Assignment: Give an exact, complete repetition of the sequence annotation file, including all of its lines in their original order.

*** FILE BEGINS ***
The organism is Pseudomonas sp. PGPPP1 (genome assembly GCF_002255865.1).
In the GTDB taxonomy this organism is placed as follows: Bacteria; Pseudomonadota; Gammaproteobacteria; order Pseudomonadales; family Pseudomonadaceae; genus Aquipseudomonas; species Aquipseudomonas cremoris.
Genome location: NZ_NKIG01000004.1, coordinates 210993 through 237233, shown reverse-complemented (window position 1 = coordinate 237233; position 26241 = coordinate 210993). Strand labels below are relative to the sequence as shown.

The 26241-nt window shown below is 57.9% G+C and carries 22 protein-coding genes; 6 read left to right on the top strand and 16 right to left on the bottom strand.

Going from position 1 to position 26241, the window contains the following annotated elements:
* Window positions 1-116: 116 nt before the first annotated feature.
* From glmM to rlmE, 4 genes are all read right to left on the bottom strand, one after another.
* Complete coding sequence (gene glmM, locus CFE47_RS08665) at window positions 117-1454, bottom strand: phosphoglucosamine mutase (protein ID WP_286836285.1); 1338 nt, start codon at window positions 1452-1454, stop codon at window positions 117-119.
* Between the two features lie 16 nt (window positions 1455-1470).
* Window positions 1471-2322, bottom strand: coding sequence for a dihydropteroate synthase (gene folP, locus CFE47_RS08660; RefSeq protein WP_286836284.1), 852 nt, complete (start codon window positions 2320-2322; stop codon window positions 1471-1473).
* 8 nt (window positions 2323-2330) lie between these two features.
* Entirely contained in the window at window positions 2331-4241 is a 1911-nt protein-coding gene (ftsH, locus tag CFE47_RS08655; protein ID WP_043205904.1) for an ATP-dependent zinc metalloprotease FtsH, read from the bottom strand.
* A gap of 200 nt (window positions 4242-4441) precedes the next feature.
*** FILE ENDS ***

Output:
The organism is Pseudomonas sp. PGPPP1 (genome assembly GCF_002255865.1).
In the GTDB taxonomy this organism is placed as follows: Bacteria; Pseudomonadota; Gammaproteobacteria; order Pseudomonadales; family Pseudomonadaceae; genus Aquipseudomonas; species Aquipseudomonas cremoris.
Genome location: NZ_NKIG01000004.1, coordinates 210993 through 237233, shown reverse-complemented (window position 1 = coordinate 237233; position 26241 = coordinate 210993). Strand labels below are relative to the sequence as shown.

The 26241-nt window shown below is 57.9% G+C and carries 22 protein-coding genes; 6 read left to right on the top strand and 16 right to left on the bottom strand.

Going from position 1 to position 26241, the window contains the following annotated elements:
* Window positions 1-116: 116 nt before the first annotated feature.
* From glmM to rlmE, 4 genes are all read right to left on the bottom strand, one after another.
* Complete coding sequence (gene glmM, locus CFE47_RS08665) at window positions 117-1454, bottom strand: phosphoglucosamine mutase (protein ID WP_286836285.1); 1338 nt, start codon at window positions 1452-1454, stop codon at window positions 117-119.
* Between the two features lie 16 nt (window positions 1455-1470).
* Window positions 1471-2322, bottom strand: coding sequence for a dihydropteroate synthase (gene folP, locus CFE47_RS08660; RefSeq protein WP_286836284.1), 852 nt, complete (start codon window positions 2320-2322; stop codon window positions 1471-1473).
* 8 nt (window positions 2323-2330) lie between these two features.
* Entirely contained in the window at window positions 2331-4241 is a 1911-nt protein-coding gene (ftsH, locus tag CFE47_RS08655; protein ID WP_043205904.1) for an ATP-dependent zinc metalloprotease FtsH, read from the bottom strand.
* A gap of 200 nt (window positions 4242-4441) precedes the next feature.